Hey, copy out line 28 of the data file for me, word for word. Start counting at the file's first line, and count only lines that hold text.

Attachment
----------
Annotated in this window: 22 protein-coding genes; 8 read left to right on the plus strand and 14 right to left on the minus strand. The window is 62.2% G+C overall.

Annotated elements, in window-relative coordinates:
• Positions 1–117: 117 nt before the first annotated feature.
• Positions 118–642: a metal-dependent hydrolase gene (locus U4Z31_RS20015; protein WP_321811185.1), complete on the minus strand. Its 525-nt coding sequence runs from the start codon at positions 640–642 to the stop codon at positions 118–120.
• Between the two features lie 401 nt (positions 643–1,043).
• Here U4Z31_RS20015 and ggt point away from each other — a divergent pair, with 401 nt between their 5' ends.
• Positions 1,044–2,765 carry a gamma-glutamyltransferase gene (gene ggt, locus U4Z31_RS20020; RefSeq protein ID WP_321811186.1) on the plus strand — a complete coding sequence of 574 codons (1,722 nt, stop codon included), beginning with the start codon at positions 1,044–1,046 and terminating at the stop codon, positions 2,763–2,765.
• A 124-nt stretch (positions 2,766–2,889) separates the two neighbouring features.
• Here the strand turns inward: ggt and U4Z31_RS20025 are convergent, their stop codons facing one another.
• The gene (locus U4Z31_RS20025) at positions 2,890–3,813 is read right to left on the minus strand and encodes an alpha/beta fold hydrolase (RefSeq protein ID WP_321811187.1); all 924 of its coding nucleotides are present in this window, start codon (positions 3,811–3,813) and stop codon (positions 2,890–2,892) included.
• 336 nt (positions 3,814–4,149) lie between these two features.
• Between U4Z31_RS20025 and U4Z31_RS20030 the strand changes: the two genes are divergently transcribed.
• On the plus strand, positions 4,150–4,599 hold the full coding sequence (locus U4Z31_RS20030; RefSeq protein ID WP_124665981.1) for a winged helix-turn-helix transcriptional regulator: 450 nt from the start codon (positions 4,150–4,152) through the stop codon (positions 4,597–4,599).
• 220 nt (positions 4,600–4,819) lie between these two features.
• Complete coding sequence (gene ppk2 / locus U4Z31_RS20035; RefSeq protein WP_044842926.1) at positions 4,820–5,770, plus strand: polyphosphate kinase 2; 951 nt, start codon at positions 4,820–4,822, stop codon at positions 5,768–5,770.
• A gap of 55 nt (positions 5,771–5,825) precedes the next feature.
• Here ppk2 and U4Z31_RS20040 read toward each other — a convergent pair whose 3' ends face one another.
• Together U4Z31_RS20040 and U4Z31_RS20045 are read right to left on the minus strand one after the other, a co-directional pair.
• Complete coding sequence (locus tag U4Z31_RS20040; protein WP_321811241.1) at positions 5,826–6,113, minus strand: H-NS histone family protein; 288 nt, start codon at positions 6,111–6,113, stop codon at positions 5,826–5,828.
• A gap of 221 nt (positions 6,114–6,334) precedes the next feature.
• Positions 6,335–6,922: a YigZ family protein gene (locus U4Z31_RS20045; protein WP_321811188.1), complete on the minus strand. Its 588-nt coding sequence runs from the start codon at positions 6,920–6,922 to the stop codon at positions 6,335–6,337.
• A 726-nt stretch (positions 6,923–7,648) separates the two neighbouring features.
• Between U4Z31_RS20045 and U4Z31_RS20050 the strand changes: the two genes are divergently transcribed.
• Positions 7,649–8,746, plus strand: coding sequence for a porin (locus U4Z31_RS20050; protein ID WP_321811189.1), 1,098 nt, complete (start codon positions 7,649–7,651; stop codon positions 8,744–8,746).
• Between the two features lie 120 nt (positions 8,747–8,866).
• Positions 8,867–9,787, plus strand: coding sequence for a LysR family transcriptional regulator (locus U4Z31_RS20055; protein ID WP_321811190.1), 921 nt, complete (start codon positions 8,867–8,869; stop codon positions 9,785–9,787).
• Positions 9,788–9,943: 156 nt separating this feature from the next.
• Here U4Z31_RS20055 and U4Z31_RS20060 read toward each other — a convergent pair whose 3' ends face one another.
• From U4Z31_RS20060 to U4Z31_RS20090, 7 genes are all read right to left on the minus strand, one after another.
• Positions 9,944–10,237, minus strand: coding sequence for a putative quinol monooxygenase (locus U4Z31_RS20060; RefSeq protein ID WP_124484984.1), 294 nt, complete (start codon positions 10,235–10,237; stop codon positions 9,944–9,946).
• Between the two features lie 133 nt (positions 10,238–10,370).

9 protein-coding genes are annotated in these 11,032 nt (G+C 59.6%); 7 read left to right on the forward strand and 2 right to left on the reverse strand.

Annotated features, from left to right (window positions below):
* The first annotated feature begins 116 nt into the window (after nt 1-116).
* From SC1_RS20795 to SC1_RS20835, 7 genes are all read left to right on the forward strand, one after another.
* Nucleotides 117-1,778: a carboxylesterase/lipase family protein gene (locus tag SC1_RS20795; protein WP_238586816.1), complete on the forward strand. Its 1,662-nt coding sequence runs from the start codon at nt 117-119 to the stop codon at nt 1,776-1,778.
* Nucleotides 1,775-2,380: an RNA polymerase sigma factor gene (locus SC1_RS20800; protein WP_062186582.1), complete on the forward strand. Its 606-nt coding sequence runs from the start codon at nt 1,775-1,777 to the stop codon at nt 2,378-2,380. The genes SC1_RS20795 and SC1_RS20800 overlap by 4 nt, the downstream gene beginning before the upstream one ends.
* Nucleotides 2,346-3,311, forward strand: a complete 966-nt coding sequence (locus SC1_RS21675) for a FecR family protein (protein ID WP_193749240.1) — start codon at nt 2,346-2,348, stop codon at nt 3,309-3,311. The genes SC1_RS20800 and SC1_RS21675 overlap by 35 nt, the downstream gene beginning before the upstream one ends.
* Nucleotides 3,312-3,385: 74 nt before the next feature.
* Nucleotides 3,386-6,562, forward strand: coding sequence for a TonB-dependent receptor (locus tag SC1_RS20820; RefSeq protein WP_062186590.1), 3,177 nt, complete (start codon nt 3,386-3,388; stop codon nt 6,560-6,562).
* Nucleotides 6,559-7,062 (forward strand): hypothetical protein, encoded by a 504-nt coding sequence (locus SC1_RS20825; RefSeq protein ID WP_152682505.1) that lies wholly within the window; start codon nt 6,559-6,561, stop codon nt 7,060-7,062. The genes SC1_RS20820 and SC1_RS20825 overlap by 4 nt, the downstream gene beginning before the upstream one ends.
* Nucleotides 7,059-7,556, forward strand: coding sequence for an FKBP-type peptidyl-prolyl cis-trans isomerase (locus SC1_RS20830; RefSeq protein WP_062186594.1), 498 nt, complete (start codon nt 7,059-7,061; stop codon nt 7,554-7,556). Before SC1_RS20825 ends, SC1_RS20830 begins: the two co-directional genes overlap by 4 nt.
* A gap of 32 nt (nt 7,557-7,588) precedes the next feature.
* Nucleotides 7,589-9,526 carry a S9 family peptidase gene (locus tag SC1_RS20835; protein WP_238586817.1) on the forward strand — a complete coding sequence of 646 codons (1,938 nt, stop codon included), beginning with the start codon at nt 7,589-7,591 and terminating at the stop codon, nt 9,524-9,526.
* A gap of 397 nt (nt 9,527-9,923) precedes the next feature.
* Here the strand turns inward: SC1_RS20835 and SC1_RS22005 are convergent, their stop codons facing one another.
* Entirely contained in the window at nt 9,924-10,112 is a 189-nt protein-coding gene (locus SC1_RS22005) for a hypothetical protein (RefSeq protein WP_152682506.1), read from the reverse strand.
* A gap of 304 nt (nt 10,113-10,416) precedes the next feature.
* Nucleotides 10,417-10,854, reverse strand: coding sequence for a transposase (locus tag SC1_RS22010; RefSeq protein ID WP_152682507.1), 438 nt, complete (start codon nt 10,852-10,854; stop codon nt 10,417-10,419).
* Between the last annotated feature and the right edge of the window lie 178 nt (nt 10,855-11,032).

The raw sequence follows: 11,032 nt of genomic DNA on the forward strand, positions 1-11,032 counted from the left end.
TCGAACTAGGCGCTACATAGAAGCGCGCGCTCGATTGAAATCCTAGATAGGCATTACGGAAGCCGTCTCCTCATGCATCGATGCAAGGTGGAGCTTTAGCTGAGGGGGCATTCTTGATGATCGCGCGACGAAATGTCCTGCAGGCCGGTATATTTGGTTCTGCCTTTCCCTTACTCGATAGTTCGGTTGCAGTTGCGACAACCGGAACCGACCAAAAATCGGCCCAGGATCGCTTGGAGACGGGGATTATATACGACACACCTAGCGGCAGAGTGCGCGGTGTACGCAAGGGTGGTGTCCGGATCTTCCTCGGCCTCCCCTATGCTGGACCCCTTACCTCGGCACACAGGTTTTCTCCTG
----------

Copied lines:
• Here U4Z31_RS20055 and U4Z31_RS20060 read toward each other — a convergent pair whose 3' ends face one another.